Originally Posted by manny_santos
This is a VERY interesting perspective, and I've been waiting a long time to hear from a Mexican who is immigrating to Canada. So far I've only heard from Mexicans with romantic notions of what it might be like to live in Canada.
I wouldn't say that necessarily every single job is located in the capital - I have friends in other parts of the country and they have had no problems finding good employment. They live in mid-size cities, similar in size to Saskatoon or London, Ontario. However, the economic situation in Mexico City is likely better than many parts of the country. The city is indeed very crowded, and my least favorite daily activity is taking the subway in the morning. I'm getting used to it, at least.
You're very right about the reasons some Mexicans go to the United States - there is still a belief among many Mexicans that there are endless opportunities there. I even had an educated Mexican try and tell me that murders and even robberies never happen in the United States or Canada. Which is strange because Mexico City has a murder rate lower than many major U.S. cities; you're six times more likely to be murdered in Detroit, for example, according to the most recent statistics I've seen.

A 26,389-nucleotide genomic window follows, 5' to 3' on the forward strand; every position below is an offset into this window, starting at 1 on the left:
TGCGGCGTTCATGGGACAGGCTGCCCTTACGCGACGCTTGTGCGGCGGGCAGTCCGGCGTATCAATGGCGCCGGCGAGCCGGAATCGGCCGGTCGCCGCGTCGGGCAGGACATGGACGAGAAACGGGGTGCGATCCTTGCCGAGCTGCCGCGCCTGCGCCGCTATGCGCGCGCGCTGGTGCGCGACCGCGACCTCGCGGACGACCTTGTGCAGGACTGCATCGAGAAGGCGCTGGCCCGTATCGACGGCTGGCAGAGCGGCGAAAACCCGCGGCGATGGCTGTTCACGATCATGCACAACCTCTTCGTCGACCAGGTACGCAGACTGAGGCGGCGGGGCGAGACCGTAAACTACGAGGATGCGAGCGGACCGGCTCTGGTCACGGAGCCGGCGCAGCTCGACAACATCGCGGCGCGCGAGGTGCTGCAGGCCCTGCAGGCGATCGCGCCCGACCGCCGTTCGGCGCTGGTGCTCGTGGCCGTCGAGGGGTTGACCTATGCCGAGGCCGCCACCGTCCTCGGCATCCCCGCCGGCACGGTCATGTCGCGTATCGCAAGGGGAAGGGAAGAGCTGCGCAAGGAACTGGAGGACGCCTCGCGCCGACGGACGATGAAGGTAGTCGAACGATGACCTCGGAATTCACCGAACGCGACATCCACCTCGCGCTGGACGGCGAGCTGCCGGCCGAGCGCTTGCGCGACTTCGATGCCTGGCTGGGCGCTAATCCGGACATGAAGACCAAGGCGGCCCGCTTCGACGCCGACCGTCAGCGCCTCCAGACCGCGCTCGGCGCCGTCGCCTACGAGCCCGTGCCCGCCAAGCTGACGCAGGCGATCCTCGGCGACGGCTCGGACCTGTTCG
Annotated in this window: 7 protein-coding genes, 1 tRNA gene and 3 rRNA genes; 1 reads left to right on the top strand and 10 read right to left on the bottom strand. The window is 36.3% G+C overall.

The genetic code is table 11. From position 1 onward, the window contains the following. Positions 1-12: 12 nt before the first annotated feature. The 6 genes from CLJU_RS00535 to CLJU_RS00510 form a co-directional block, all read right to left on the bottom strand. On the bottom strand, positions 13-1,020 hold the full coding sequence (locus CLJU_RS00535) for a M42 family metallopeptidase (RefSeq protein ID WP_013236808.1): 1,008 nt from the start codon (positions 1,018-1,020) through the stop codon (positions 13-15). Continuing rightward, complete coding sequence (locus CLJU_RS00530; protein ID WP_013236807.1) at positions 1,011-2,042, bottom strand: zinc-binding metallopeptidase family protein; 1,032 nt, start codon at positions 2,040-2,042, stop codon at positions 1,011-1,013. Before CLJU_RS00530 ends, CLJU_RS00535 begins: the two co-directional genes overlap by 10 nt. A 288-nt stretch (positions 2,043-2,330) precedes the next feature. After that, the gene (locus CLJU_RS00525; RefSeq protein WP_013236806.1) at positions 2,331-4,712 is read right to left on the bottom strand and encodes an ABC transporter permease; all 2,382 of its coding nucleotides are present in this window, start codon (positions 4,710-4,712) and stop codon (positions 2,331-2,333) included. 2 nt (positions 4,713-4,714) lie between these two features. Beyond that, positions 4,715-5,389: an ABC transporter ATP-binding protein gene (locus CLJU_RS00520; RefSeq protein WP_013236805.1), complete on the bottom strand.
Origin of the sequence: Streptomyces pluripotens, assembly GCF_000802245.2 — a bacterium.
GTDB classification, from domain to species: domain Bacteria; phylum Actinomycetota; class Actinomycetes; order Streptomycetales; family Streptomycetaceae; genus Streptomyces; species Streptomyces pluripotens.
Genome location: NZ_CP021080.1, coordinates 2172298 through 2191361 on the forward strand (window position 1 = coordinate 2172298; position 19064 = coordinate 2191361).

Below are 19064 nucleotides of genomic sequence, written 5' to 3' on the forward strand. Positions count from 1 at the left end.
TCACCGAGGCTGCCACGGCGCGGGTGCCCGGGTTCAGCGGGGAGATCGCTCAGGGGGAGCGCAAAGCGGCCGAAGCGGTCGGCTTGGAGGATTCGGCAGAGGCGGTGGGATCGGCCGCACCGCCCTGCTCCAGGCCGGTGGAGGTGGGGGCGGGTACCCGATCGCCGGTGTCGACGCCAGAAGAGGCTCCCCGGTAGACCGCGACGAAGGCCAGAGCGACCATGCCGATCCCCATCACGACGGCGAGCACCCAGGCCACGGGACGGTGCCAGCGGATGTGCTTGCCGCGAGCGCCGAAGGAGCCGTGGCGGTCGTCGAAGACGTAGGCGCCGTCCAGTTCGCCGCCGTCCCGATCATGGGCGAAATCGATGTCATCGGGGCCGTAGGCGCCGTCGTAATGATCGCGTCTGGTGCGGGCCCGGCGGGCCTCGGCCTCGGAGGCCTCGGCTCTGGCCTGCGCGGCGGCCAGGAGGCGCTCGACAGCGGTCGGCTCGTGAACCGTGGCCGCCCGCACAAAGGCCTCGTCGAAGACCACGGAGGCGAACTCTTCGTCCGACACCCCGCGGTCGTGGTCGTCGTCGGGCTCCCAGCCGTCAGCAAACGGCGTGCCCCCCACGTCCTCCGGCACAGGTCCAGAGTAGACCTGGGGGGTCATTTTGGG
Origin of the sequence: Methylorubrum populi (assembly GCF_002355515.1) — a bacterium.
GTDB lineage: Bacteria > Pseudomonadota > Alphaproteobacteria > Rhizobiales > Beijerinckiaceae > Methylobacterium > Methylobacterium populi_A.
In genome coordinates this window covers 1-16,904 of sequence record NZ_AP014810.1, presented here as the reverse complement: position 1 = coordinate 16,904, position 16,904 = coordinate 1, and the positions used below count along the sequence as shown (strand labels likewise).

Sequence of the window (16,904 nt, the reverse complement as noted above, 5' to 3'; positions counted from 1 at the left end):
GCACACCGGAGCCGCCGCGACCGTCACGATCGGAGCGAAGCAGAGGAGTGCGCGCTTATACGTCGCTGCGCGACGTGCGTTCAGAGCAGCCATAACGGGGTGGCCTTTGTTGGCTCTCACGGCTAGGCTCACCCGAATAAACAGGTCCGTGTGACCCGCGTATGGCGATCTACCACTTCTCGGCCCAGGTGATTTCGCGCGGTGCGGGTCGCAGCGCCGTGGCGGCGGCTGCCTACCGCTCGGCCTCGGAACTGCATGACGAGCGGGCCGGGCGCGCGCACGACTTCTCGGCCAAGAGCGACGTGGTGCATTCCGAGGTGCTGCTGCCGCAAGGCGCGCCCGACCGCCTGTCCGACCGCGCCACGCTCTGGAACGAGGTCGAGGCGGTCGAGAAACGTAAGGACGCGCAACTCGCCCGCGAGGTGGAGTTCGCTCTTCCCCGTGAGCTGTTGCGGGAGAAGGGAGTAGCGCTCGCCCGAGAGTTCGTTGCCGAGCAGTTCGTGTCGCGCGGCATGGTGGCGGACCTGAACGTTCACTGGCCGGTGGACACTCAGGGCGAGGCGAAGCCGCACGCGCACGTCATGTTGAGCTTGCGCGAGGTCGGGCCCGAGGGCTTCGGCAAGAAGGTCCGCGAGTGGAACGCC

Your perspective on the post-secondary education system is also very interesting. I am a little biased, I guess, because every single Mexican I know who wanted to go to a public university got in without any problems. I haven't heard about the other side of the coin. Still, what would you rather have - the possibility of attending a university for free and be almost guaranteed a job in your field after graduating with no debt, or be guaranteed to pay $26,000 over four years and get stuck working at Tim Hortons after graduating, while battling debt?
The biggest difference I've noticed, however, is rent. I rent a nice apartment in Mexico City for CAD $150/month, and it is very secure. When I briefly lived in Toronto last year, I was paying $900/month for a dump that had no security and was less than half the size of the place I live in now. I'm surprised my laptop never got stolen.
There are many industries located in other parts of the country, but for the most part, if you want to make it big, you move to Mexico City, the possibility of transferring to other cities might come later. And yeah I hear you, I'm too much of a p*ssy to dare and drive here, so public transportation it is for me. Taking the subway sucks and I avoid it when possible, I also take a lot of taxis since they're ridiculously cheap, even compared to other parts of the country.
And yes, Mexico City is surprisingly safe for its size. Not once have I felt insecure going about my regular activities.
Regarding post-secondary education, I'm a little divided on the issue, especially with everything that is happening in Québec (since I'm going back to Montréal soon!) Here are my opinions: